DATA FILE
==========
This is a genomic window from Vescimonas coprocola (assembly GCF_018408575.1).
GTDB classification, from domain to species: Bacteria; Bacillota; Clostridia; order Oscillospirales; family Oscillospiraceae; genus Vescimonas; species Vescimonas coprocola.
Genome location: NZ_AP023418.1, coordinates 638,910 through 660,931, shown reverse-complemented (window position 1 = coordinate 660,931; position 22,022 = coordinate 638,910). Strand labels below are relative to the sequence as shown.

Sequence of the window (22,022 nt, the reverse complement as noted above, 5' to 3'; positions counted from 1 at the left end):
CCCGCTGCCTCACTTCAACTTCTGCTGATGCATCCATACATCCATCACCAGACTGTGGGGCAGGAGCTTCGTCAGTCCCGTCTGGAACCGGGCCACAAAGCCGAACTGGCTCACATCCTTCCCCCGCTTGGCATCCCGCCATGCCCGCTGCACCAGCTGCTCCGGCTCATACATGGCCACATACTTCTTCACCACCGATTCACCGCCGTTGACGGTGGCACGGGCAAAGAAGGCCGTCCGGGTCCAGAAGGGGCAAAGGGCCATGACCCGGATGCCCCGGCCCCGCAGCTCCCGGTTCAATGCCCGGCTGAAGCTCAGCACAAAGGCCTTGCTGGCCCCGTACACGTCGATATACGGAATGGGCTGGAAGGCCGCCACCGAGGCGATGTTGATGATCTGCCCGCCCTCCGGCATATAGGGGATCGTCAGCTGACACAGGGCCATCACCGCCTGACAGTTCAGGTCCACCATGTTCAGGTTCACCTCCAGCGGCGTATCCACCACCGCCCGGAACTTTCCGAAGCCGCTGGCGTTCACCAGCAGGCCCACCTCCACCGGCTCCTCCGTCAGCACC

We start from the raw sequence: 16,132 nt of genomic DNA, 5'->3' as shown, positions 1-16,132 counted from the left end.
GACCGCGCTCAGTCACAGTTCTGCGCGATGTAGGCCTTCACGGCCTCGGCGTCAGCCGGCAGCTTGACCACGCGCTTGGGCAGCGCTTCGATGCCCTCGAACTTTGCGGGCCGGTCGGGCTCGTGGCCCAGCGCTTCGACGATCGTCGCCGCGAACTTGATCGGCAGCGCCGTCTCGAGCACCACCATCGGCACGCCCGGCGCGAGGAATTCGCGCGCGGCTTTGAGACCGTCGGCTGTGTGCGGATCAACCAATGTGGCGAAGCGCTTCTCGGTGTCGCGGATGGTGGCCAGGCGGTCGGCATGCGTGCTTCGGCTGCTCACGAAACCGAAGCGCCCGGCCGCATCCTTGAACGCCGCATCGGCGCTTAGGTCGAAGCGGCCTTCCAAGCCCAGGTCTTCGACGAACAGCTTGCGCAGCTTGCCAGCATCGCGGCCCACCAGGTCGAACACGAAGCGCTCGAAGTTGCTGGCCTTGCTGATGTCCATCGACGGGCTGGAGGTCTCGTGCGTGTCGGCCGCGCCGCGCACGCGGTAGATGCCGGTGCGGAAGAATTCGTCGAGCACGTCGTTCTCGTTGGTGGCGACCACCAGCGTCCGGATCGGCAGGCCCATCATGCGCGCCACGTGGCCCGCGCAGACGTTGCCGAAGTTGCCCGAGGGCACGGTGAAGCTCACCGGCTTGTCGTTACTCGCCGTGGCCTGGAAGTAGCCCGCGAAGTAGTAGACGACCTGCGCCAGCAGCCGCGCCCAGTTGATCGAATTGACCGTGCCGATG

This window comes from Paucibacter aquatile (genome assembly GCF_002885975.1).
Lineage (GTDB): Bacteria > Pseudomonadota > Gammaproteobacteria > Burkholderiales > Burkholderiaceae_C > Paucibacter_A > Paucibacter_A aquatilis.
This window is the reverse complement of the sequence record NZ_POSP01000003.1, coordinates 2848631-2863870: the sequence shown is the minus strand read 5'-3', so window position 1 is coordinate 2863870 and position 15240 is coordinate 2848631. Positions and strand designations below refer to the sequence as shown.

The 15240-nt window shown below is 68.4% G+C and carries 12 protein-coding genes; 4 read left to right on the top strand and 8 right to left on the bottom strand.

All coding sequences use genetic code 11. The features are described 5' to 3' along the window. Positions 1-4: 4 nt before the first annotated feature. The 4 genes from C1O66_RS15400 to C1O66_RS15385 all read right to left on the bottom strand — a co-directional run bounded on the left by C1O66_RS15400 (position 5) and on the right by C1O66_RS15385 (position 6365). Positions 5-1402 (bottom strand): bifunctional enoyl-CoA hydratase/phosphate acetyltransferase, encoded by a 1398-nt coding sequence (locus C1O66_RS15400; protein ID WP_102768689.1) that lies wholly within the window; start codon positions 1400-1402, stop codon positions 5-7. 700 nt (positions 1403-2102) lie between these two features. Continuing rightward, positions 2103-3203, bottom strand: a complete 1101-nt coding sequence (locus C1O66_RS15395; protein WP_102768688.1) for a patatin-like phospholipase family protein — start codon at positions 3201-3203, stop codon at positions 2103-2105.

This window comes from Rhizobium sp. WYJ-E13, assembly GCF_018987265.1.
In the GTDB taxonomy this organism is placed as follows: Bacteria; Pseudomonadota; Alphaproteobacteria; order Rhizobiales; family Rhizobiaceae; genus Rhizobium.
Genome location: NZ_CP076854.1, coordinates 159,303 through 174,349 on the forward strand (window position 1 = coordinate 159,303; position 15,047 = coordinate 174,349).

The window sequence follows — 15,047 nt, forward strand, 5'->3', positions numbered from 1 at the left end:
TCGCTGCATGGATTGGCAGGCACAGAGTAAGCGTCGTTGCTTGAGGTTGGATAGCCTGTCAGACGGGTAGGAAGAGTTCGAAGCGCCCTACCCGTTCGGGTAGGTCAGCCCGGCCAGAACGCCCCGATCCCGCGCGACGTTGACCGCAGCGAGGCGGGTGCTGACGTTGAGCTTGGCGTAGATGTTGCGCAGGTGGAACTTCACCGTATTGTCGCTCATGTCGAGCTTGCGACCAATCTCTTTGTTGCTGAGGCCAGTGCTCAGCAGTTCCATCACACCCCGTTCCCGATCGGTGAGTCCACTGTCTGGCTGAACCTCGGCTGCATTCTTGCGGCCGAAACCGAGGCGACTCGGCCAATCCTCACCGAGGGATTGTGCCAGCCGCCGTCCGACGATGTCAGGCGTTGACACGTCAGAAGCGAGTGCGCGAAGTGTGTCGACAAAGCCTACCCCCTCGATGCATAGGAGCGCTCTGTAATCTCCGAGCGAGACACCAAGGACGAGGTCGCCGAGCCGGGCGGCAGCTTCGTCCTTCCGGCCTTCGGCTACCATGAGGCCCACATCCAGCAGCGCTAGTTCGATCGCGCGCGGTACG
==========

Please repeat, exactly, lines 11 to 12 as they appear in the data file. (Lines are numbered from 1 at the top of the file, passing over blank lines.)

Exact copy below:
The 15240-nt window shown below is 68.4% G+C and carries 12 protein-coding genes; 4 read left to right on the top strand and 8 right to left on the bottom strand.

All coding sequences use genetic code 11. The features are described 5' to 3' along the window. Positions 1-4: 4 nt before the first annotated feature. The 4 genes from C1O66_RS15400 to C1O66_RS15385 all read right to left on the bottom strand — a co-directional run bounded on the left by C1O66_RS15400 (position 5) and on the right by C1O66_RS15385 (position 6365). Positions 5-1402 (bottom strand): bifunctional enoyl-CoA hydratase/phosphate acetyltransferase, encoded by a 1398-nt coding sequence (locus C1O66_RS15400; protein ID WP_102768689.1) that lies wholly within the window; start codon positions 1400-1402, stop codon positions 5-7. 700 nt (positions 1403-2102) lie between these two features. Continuing rightward, positions 2103-3203, bottom strand: a complete 1101-nt coding sequence (locus C1O66_RS15395; protein WP_102768688.1) for a patatin-like phospholipase family protein — start codon at positions 3201-3203, stop codon at positions 2103-2105.